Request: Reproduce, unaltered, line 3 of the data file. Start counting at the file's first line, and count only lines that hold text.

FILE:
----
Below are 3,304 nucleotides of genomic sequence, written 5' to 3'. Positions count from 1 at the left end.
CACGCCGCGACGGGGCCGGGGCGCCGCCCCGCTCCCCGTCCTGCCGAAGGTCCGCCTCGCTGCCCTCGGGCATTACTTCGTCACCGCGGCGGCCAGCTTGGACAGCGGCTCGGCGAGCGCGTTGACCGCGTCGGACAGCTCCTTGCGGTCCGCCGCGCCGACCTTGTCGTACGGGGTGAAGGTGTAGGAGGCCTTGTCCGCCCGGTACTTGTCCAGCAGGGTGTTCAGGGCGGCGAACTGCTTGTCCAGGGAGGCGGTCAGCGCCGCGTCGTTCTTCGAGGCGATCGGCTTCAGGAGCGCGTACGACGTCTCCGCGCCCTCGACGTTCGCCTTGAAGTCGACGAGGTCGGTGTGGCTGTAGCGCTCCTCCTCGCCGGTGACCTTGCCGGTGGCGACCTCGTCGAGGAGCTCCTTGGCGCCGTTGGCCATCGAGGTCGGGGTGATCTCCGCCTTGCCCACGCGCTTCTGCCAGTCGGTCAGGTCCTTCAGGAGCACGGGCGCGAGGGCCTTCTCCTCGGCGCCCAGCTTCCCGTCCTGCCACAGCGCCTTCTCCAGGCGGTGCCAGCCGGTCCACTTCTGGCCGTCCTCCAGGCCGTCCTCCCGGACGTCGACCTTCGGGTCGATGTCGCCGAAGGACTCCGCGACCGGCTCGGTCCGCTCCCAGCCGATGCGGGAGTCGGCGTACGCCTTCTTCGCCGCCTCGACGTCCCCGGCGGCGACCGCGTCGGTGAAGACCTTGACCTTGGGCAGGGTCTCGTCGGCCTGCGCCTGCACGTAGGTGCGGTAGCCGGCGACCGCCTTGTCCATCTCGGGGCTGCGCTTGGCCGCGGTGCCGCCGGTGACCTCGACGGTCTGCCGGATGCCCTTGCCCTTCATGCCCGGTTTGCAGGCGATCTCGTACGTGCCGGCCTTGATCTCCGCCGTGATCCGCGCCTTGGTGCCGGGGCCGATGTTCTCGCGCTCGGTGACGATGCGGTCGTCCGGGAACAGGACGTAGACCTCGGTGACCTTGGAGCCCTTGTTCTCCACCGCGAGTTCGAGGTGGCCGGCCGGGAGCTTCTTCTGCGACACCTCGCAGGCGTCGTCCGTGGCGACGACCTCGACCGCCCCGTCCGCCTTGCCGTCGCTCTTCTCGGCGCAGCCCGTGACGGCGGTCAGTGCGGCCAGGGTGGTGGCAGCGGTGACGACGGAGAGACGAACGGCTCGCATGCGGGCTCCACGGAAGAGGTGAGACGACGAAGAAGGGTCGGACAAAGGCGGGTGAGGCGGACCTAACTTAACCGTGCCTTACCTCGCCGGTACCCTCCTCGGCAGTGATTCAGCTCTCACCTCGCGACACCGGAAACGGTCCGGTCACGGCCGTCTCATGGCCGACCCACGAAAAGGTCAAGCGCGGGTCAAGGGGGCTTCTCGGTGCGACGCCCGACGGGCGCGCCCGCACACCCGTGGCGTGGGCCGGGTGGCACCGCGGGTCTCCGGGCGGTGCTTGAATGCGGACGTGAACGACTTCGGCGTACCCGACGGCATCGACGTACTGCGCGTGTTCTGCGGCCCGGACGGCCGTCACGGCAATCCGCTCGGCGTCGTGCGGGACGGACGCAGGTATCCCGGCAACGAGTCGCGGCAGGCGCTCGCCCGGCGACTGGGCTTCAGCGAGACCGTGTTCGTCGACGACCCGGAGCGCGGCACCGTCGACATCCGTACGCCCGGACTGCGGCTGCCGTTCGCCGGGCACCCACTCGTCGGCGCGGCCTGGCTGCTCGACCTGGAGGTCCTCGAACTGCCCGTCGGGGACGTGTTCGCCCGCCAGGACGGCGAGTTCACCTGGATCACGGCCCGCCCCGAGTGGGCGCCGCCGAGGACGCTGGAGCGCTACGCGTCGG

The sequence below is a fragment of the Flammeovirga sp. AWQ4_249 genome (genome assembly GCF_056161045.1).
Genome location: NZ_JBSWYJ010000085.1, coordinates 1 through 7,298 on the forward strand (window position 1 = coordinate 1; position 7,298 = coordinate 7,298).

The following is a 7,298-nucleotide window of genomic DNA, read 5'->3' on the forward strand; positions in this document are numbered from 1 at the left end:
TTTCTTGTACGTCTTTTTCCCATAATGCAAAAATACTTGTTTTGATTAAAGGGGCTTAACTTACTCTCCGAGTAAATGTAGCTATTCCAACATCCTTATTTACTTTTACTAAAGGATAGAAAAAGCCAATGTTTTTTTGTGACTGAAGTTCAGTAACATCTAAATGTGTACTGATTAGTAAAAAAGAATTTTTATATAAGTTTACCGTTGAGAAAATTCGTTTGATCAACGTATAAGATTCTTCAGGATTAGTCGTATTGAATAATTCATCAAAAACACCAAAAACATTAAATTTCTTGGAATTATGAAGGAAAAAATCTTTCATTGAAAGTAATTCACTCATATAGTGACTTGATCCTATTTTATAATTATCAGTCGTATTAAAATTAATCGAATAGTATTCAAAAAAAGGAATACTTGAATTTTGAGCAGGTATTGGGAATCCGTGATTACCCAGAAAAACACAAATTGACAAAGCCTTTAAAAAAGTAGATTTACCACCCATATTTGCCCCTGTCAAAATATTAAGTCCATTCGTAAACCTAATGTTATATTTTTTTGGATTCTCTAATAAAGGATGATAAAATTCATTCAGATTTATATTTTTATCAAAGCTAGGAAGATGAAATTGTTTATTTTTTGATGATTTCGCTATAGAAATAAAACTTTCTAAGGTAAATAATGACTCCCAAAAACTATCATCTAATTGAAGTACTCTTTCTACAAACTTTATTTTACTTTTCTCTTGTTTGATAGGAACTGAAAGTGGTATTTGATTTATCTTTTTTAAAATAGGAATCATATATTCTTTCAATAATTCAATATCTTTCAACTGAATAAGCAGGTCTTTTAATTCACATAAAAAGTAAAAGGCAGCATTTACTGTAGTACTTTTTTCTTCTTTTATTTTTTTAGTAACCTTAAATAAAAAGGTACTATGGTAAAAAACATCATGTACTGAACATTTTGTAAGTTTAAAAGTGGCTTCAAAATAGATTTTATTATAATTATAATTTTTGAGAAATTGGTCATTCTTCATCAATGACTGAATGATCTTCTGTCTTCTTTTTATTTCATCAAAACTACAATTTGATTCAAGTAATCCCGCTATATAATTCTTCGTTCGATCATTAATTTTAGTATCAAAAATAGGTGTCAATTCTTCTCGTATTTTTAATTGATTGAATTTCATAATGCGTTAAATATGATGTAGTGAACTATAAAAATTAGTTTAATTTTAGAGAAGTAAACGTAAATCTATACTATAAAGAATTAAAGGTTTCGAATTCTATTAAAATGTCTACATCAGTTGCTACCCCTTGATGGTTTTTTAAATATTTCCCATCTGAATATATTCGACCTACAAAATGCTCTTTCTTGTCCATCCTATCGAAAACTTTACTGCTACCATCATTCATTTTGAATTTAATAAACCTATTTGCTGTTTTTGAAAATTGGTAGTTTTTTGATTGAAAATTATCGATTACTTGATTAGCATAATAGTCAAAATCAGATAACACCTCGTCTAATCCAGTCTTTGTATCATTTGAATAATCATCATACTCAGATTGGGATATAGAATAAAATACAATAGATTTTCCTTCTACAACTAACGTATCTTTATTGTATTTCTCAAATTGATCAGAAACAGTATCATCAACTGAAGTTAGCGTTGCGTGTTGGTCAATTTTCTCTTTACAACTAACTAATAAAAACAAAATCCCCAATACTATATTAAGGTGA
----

The sequence below is a fragment of the Flammeovirga sp. AWQ4_249 genome (genome assembly GCF_056161045.1).